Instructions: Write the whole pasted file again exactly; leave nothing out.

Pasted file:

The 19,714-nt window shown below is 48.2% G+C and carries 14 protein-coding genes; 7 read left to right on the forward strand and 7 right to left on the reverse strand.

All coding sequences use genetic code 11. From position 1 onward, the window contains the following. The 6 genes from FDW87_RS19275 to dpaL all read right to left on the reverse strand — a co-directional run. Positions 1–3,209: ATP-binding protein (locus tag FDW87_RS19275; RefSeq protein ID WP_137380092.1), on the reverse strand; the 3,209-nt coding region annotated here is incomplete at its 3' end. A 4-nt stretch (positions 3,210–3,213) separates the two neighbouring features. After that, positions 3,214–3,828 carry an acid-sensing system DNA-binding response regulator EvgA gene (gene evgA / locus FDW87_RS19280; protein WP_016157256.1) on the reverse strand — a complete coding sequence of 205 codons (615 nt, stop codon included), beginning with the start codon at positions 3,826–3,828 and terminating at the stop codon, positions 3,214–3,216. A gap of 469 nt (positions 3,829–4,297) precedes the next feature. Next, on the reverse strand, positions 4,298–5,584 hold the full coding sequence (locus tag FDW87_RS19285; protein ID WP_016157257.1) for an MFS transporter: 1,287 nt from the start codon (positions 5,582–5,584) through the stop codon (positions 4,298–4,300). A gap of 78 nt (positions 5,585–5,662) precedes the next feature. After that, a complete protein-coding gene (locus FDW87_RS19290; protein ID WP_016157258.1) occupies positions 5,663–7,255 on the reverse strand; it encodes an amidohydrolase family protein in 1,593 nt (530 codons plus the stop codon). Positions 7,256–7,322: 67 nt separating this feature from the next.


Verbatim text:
The 19,714-nt window shown below is 48.2% G+C and carries 14 protein-coding genes; 7 read left to right on the forward strand and 7 right to left on the reverse strand.

All coding sequences use genetic code 11. From position 1 onward, the window contains the following. The 6 genes from FDW87_RS19275 to dpaL all read right to left on the reverse strand — a co-directional run. Positions 1–3,209: ATP-binding protein (locus tag FDW87_RS19275; RefSeq protein ID WP_137380092.1), on the reverse strand; the 3,209-nt coding region annotated here is incomplete at its 3' end. A 4-nt stretch (positions 3,210–3,213) separates the two neighbouring features. After that, positions 3,214–3,828 carry an acid-sensing system DNA-binding response regulator EvgA gene (gene evgA / locus FDW87_RS19280; protein WP_016157256.1) on the reverse strand — a complete coding sequence of 205 codons (615 nt, stop codon included), beginning with the start codon at positions 3,826–3,828 and terminating at the stop codon, positions 3,214–3,216. A gap of 469 nt (positions 3,829–4,297) precedes the next feature. Next, on the reverse strand, positions 4,298–5,584 hold the full coding sequence (locus tag FDW87_RS19285; protein ID WP_016157257.1) for an MFS transporter: 1,287 nt from the start codon (positions 5,582–5,584) through the stop codon (positions 4,298–4,300). A gap of 78 nt (positions 5,585–5,662) precedes the next feature. After that, a complete protein-coding gene (locus FDW87_RS19290; protein ID WP_016157258.1) occupies positions 5,663–7,255 on the reverse strand; it encodes an amidohydrolase family protein in 1,593 nt (530 codons plus the stop codon). Positions 7,256–7,322: 67 nt separating this feature from the next.